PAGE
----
# 5: Continuous Random Variables

A random variable is called continuous if its set of possible values contains a whole interval of decimal numbers. In this chapter we investigate such random variables.

• 5.1: Continuous Random Variables
For a discrete random variable X the probability that X assumes one of its possible values on a single trial of the experiment makes good sense. This is not the case for a continuous random variable. With continuous random variables one is concerned not with the event that the variable assumes a single particular value, but with the event that the random variable assumes a value in a particular interval.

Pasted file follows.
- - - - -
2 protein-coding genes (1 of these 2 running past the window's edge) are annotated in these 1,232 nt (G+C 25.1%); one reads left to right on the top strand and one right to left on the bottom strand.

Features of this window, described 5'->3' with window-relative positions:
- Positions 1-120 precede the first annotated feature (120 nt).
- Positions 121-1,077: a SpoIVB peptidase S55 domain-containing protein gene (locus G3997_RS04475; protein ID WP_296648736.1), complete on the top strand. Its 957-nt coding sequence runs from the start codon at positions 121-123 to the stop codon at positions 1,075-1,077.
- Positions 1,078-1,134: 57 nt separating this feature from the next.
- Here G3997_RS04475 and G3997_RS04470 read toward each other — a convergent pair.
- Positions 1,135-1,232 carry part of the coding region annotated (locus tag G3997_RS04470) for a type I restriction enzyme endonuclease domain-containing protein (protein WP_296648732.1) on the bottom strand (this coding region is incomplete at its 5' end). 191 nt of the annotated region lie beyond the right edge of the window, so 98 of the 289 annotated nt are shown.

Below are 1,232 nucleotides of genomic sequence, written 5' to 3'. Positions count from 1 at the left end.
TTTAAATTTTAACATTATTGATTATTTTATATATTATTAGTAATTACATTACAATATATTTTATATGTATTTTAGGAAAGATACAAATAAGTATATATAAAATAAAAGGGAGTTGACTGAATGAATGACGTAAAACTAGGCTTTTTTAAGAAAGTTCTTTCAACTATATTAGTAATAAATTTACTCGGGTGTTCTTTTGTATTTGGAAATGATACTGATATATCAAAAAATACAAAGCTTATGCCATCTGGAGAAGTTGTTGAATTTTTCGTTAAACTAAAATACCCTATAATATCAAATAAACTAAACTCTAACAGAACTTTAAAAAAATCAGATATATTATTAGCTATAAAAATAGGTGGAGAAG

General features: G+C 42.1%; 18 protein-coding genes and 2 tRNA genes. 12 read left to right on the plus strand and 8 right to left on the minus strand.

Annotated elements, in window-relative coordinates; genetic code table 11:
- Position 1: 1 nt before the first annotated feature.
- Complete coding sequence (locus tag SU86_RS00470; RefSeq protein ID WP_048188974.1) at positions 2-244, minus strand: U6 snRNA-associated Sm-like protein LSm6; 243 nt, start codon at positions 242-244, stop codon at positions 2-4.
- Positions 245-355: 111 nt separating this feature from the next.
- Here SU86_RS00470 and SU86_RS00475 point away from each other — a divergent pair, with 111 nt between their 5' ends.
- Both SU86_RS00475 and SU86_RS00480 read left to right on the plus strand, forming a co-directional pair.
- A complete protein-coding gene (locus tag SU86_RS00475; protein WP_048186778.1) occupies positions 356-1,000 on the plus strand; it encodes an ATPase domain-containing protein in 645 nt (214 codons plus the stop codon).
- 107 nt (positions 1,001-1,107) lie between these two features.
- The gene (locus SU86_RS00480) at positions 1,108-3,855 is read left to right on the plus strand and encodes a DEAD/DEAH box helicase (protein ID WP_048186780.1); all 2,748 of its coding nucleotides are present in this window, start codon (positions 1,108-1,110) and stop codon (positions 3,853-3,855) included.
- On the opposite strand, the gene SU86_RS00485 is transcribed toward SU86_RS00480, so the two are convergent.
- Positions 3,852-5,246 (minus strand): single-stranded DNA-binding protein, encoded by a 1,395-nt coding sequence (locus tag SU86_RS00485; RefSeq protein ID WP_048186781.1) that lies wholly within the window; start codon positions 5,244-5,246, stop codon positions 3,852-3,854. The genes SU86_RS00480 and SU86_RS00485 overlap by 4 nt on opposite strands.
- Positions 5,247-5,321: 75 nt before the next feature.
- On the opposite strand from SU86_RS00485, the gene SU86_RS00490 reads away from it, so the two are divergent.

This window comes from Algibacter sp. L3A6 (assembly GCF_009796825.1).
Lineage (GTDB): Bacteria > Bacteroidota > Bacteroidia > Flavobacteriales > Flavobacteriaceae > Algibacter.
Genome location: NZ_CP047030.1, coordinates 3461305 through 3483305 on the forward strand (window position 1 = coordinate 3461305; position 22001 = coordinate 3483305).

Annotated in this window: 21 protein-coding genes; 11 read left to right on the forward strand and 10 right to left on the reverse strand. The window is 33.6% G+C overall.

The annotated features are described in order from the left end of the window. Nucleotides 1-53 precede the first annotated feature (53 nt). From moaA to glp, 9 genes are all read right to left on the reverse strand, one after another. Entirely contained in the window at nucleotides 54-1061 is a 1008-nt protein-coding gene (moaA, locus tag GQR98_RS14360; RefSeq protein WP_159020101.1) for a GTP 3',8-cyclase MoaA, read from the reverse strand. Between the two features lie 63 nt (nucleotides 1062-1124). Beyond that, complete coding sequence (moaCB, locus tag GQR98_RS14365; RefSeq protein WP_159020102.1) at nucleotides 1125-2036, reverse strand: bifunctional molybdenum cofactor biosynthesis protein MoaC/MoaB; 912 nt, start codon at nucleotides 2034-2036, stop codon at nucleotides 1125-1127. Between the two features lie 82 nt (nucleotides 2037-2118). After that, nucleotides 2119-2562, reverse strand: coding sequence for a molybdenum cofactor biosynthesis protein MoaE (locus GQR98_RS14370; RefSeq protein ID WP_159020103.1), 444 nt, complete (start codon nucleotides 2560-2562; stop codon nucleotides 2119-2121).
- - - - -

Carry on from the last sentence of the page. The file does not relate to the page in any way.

• 5.2: The Standard Normal Distribution
A standard normal random variable $$Z$$ is a normally distributed random variable with mean $$\mu =0$$ and standard deviation $$\sigma =1$$.
• 5.3: Probability Computations for General Normal Random Variables
Probabilities for a general normal random variable are computed after converting $$x$$-values to $$z$$-scores.
• 5.4: Areas of Tails of Distributions
The left tail of a density curve y=f(x) of a continuous random variable X cut off by a value x* of X is the region under the curve that is to the left of x*. The right tail cut off by x* is defined similarly.
• 5.E: Continuous Random Variables (Exercises)
hese are homework exercises to accompany the Textmap created for "Introductory Statistics" by Shafer and Zhang.